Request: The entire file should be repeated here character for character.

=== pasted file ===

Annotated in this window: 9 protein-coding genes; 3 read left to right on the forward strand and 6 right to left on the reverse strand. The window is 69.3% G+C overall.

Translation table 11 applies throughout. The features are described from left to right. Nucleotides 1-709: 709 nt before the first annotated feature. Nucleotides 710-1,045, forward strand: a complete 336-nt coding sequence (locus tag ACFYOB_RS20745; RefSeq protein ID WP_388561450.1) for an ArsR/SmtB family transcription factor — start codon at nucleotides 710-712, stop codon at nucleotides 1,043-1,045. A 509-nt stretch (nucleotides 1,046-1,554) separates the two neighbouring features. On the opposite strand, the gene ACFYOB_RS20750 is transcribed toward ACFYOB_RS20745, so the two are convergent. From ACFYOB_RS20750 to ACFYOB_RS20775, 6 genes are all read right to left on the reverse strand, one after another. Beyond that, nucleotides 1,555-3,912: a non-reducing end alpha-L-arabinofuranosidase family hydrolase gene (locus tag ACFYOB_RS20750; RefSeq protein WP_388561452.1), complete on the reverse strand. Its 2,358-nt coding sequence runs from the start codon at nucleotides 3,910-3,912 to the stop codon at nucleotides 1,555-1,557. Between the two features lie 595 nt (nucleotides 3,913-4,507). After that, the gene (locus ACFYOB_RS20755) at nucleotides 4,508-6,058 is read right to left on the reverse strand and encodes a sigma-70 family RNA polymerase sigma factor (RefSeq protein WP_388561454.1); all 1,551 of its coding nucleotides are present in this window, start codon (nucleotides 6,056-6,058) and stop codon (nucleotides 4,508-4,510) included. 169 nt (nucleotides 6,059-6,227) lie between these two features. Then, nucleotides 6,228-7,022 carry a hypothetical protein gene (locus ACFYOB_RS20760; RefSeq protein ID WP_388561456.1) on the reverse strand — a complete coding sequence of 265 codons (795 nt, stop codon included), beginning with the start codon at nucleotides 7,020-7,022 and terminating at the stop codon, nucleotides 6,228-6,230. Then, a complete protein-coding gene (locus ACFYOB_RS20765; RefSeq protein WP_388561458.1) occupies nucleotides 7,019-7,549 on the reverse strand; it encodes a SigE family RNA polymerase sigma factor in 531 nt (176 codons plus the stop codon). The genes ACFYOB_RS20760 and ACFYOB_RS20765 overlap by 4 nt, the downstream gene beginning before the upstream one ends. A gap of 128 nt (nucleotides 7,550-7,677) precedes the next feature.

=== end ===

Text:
Annotated in this window: 9 protein-coding genes; 3 read left to right on the forward strand and 6 right to left on the reverse strand. The window is 69.3% G+C overall.

Translation table 11 applies throughout. The features are described from left to right. Nucleotides 1-709: 709 nt before the first annotated feature. Nucleotides 710-1,045, forward strand: a complete 336-nt coding sequence (locus tag ACFYOB_RS20745; RefSeq protein ID WP_388561450.1) for an ArsR/SmtB family transcription factor — start codon at nucleotides 710-712, stop codon at nucleotides 1,043-1,045. A 509-nt stretch (nucleotides 1,046-1,554) separates the two neighbouring features. On the opposite strand, the gene ACFYOB_RS20750 is transcribed toward ACFYOB_RS20745, so the two are convergent. From ACFYOB_RS20750 to ACFYOB_RS20775, 6 genes are all read right to left on the reverse strand, one after another. Beyond that, nucleotides 1,555-3,912: a non-reducing end alpha-L-arabinofuranosidase family hydrolase gene (locus tag ACFYOB_RS20750; RefSeq protein WP_388561452.1), complete on the reverse strand. Its 2,358-nt coding sequence runs from the start codon at nucleotides 3,910-3,912 to the stop codon at nucleotides 1,555-1,557. Between the two features lie 595 nt (nucleotides 3,913-4,507). After that, the gene (locus ACFYOB_RS20755) at nucleotides 4,508-6,058 is read right to left on the reverse strand and encodes a sigma-70 family RNA polymerase sigma factor (RefSeq protein WP_388561454.1); all 1,551 of its coding nucleotides are present in this window, start codon (nucleotides 6,056-6,058) and stop codon (nucleotides 4,508-4,510) included. 169 nt (nucleotides 6,059-6,227) lie between these two features. Then, nucleotides 6,228-7,022 carry a hypothetical protein gene (locus ACFYOB_RS20760; RefSeq protein ID WP_388561456.1) on the reverse strand — a complete coding sequence of 265 codons (795 nt, stop codon included), beginning with the start codon at nucleotides 7,020-7,022 and terminating at the stop codon, nucleotides 6,228-6,230. Then, a complete protein-coding gene (locus ACFYOB_RS20765; RefSeq protein WP_388561458.1) occupies nucleotides 7,019-7,549 on the reverse strand; it encodes a SigE family RNA polymerase sigma factor in 531 nt (176 codons plus the stop codon). The genes ACFYOB_RS20760 and ACFYOB_RS20765 overlap by 4 nt, the downstream gene beginning before the upstream one ends. A gap of 128 nt (nucleotides 7,550-7,677) precedes the next feature.